Keywords: advertising, demand estimation, welfare, dynamic oligopoly
    JEL: L13 M37
    Date: 2014–04
  3. By: Roig, Guillem
    Abstract: Product design and advertisement strategy have been theoretically studied as separate firms decisions. In the present paper, we look at the link between advertisement and product design and we analyze how firms' advertising decisions influence the market effect of product design. We consider a model of informative advertisement where two firms produce a bundle of complementary products which are partially compatible. A product design with more compatible components is associated with a larger intensity of advertisement. Higher compatibility reduces competition between firms, which incentivizes them to give factual information about their bundle. Like Matutes and Regibeau (1988), industry profit and total welfare is maximized with full product compatibility. However, contrary to them, we obtain that consumer surplus is not monotone with the level of product compatibility and its maximum is attained with partial compatibility. Moreover, because consumer surplus not only depends on the equilibrium prices but also on the intensity of advertisement, we find that for intermediate equilibrium levels of advertising, consumers prefer fully compatible components rather than full incompatibility. As a result, a more compatible product design benefits all the agents in the economy.
    Keywords: Informative advertisement; product design; partial compatibility; welfare.
    JEL: D21 D43 L13 L15
    Date: 2014–03–26
  4. By: Dewenter, Ralf (Helmut Schmidt University, Hamburg); Heimeshoff, Ulrich (DICE / Heinrich-Heine-Universität Düsseldorf)
    Abstract: This paper investigates the existence of a possible media bias by analyzing the impact of auto- mobile manufacturer’s advertisements on automobile reviews in a leading German car maga- zine. By accounting for both endogeneity and sample selection using a two-step procedure, we find a positive impact of advertising volumes on test scores. The main advantage of our study is the measurement of technical characteristics of cars to explain test scores. Due to this kind of measurement, we avoid serious biases in estimating media bias caused by omitted variables.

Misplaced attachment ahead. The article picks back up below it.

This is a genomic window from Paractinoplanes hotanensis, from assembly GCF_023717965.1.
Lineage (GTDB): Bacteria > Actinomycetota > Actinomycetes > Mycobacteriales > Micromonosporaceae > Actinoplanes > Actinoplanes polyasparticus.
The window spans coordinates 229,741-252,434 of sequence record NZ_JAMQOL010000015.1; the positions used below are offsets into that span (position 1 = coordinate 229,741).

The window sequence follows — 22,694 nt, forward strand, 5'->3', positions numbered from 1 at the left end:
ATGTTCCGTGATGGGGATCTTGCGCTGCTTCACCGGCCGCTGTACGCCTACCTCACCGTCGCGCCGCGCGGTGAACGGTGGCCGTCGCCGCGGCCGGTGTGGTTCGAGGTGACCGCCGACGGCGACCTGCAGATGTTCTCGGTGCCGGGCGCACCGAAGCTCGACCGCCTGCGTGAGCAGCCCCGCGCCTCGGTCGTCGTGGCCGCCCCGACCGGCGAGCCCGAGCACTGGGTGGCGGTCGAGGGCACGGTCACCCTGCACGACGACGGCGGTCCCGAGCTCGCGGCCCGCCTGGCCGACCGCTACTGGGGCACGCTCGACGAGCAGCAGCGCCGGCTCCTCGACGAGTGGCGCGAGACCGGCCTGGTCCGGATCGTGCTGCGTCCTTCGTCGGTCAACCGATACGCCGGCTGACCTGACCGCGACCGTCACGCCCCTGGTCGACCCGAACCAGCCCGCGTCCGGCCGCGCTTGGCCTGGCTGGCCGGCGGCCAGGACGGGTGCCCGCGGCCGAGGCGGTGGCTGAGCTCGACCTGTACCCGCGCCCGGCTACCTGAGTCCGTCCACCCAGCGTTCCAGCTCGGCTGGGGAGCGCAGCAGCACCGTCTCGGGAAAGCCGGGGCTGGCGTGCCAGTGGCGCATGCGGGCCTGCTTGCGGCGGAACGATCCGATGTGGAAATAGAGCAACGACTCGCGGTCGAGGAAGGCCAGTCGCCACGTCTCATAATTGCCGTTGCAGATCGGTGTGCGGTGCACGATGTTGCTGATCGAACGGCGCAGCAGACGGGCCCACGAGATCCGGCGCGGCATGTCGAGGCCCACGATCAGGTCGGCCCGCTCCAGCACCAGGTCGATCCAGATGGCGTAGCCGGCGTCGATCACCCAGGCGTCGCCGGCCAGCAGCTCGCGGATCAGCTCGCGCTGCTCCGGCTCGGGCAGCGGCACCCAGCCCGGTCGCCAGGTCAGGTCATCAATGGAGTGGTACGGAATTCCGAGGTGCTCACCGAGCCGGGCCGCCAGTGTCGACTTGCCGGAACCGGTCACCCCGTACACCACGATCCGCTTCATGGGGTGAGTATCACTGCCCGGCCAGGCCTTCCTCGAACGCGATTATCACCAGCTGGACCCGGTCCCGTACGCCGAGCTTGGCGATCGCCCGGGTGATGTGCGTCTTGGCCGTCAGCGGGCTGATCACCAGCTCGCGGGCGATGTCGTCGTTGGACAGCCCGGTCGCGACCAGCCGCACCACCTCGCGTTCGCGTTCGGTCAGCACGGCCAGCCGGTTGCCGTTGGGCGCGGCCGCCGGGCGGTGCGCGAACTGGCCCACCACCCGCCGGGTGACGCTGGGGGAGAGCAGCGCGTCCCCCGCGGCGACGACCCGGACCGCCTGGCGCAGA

Keywords: Car magazines; Media bias; Selection model; Instrumental variable estimation
    JEL: L15 L82
    Date: 2014–04–17
  5. By: Sinha, Piyush Kumar; Mishra, Hari Govind; Kaul, Surabhi
    Abstract: The paper reports on a study which aims to understand the role of cognitive and affective components of customer satisfaction in service encounters. The paper is structured to explore a brief synthesis of the extant literature on key conceptual issues concerning the role of emotion in service encounters. Subsequently, the paper explores the satisfaction–loyalty relationship when both cognitive and affective component are included. The focus of this study is to investigate the relationship between emotional satisfaction, service quality, customer loyalty, and relationship quality within a retail setting. A total of eight retail stores of Jalandhar city participated in the study. During a two-month data collection period, 200 customers were surveyed. Convenience sampling was employed and self-administered surveys were used to collect data. The Findings emphasize the dominant role of affective component in satisfaction loyalty relationship.
  6. By: Dubois, Pierre; Lasio, Laura